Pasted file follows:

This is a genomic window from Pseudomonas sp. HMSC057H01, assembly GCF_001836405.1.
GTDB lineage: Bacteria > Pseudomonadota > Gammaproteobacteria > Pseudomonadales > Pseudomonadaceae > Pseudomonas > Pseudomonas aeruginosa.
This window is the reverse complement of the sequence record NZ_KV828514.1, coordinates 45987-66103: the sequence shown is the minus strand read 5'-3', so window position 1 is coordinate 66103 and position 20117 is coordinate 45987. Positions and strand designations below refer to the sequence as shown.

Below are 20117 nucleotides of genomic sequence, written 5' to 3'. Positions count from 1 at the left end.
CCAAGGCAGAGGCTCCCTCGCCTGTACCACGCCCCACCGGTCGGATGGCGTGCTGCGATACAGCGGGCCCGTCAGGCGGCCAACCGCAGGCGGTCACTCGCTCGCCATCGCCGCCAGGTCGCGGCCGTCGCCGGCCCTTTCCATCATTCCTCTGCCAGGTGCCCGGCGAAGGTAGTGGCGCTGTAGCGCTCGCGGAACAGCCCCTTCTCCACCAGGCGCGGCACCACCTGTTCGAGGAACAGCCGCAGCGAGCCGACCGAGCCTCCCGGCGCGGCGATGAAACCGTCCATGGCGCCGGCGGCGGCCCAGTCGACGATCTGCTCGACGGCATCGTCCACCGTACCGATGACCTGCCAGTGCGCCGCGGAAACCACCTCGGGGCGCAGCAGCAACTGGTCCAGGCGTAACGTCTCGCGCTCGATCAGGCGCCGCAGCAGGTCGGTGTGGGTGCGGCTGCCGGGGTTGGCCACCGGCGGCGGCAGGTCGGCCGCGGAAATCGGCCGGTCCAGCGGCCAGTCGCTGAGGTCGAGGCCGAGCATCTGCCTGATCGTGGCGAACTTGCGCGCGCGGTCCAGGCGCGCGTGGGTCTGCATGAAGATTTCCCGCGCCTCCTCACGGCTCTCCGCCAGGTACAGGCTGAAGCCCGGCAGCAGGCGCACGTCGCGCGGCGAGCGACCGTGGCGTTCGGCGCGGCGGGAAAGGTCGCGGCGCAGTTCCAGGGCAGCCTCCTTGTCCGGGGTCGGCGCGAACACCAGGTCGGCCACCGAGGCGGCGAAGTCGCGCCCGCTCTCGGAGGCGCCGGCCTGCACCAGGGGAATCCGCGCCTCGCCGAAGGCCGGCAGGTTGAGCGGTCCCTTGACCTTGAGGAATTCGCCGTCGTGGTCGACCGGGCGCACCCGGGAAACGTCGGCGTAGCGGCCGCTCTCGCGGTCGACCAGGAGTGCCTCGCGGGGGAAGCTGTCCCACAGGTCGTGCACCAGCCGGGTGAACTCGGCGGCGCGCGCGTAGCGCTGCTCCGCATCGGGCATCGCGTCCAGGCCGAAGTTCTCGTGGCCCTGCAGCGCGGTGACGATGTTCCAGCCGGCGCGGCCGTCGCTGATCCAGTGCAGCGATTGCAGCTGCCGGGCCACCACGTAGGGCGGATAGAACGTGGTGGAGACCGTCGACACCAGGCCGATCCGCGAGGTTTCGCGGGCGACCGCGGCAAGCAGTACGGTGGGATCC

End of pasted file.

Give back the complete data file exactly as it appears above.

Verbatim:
This is a genomic window from Pseudomonas sp. HMSC057H01, assembly GCF_001836405.1.
GTDB lineage: Bacteria > Pseudomonadota > Gammaproteobacteria > Pseudomonadales > Pseudomonadaceae > Pseudomonas > Pseudomonas aeruginosa.
This window is the reverse complement of the sequence record NZ_KV828514.1, coordinates 45987-66103: the sequence shown is the minus strand read 5'-3', so window position 1 is coordinate 66103 and position 20117 is coordinate 45987. Positions and strand designations below refer to the sequence as shown.

Below are 20117 nucleotides of genomic sequence, written 5' to 3'. Positions count from 1 at the left end.
CCAAGGCAGAGGCTCCCTCGCCTGTACCACGCCCCACCGGTCGGATGGCGTGCTGCGATACAGCGGGCCCGTCAGGCGGCCAACCGCAGGCGGTCACTCGCTCGCCATCGCCGCCAGGTCGCGGCCGTCGCCGGCCCTTTCCATCATTCCTCTGCCAGGTGCCCGGCGAAGGTAGTGGCGCTGTAGCGCTCGCGGAACAGCCCCTTCTCCACCAGGCGCGGCACCACCTGTTCGAGGAACAGCCGCAGCGAGCCGACCGAGCCTCCCGGCGCGGCGATGAAACCGTCCATGGCGCCGGCGGCGGCCCAGTCGACGATCTGCTCGACGGCATCGTCCACCGTACCGATGACCTGCCAGTGCGCCGCGGAAACCACCTCGGGGCGCAGCAGCAACTGGTCCAGGCGTAACGTCTCGCGCTCGATCAGGCGCCGCAGCAGGTCGGTGTGGGTGCGGCTGCCGGGGTTGGCCACCGGCGGCGGCAGGTCGGCCGCGGAAATCGGCCGGTCCAGCGGCCAGTCGCTGAGGTCGAGGCCGAGCATCTGCCTGATCGTGGCGAACTTGCGCGCGCGGTCCAGGCGCGCGTGGGTCTGCATGAAGATTTCCCGCGCCTCCTCACGGCTCTCCGCCAGGTACAGGCTGAAGCCCGGCAGCAGGCGCACGTCGCGCGGCGAGCGACCGTGGCGTTCGGCGCGGCGGGAAAGGTCGCGGCGCAGTTCCAGGGCAGCCTCCTTGTCCGGGGTCGGCGCGAACACCAGGTCGGCCACCGAGGCGGCGAAGTCGCGCCCGCTCTCGGAGGCGCCGGCCTGCACCAGGGGAATCCGCGCCTCGCCGAAGGCCGGCAGGTTGAGCGGTCCCTTGACCTTGAGGAATTCGCCGTCGTGGTCGACCGGGCGCACCCGGGAAACGTCGGCGTAGCGGCCGCTCTCGCGGTCGACCAGGAGTGCCTCGCGGGGGAAGCTGTCCCACAGGTCGTGCACCAGCCGGGTGAACTCGGCGGCGCGCGCGTAGCGCTGCTCCGCATCGGGCATCGCGTCCAGGCCGAAGTTCTCGTGGCCCTGCAGCGCGGTGACGATGTTCCAGCCGGCGCGGCCGTCGCTGATCCAGTGCAGCGATTGCAGCTGCCGGGCCACCACGTAGGGCGGATAGAACGTGGTGGAGACCGTCGACACCAGGCCGATCCGCGAGGTTTCGCGGGCGACCGCGGCAAGCAGTACGGTGGGATCC